No IEM measurements, but I wasn't too fixated on those to begin with really.

    There was white sealant or something affixing the mics to the plate, completely covering the rear of the the mic capsules (is that what they're called?) and securing the wires; I made sure to clean up as much of that as possible when extracting them. I replaced it with Dynamat Xtreme just now hoping that'd help with ringing in IR.

    I'm gonna investigate more when I have time. Bit too sleepy and might have the weekend packed, but I'll report back asap when I can be arsed to do more measurements. I have some SBAF-comped squiggles from before I completely eviscerated the EARS so I have a sanity check of sorts. Using RAW comp with the mics flush actually seems to be working out well for me, though it shows things as much too elevated 7~9kHz, and upper midrange looks strangely level.

    For now, sleep. Thanks for the advice! Also good call not getting one, hahaha :)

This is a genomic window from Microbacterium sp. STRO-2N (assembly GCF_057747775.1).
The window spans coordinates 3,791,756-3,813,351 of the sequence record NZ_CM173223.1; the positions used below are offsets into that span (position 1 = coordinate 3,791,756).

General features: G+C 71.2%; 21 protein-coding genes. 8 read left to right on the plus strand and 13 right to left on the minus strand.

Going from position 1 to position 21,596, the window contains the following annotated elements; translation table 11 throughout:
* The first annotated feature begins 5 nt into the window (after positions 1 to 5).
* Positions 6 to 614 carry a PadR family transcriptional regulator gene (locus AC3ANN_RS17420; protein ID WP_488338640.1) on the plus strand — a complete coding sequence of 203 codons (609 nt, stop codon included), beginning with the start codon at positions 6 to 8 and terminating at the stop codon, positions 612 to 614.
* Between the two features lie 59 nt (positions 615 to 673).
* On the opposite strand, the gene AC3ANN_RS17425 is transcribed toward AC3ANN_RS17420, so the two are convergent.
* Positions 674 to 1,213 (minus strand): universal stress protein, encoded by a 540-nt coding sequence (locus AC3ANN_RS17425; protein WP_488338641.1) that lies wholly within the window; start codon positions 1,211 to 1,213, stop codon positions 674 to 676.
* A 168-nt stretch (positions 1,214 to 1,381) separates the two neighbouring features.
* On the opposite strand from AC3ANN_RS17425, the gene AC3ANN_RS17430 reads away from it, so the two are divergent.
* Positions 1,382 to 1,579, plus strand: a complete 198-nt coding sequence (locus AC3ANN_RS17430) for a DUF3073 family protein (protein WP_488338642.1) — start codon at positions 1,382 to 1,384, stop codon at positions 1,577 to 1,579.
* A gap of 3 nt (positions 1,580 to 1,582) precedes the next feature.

6. Serious

    Serious Inquisitive Frequency Response Plot

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    Interesting, I guess that means it's related to the ears, too. Maybe the material is more reflective than human flesh, but tbh I expected a real ear to be close to acoustically hard at frequencies in the 2-6kHz band. Maybe it's the geometry of the EARS or there's still some slight damping from human flesh. Ages ago I did some quick experiments that seemed to indicate that there's indeed some damping from the skin.

    I find the CSDs to look very good with my in-ear mic measurements up to 7-9kHz where there's a resonance with every headphone.
     
  7. Lyander

    Lyander Too sensitive for SBAF

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    Screw sleep, it's the weekend. I churned out some quick squiggles of the Klipsch HP-3 and the Sennheiser HD600. Do note distortion sucks butts in terms of actual performance because there's a karinderia/cantina/place where people hang out to drink and talk in outdoor voices just a little bit outside my window so I'm not including it. It's why I usually wait until 4AM to generate measurements when I can be bothered, haha.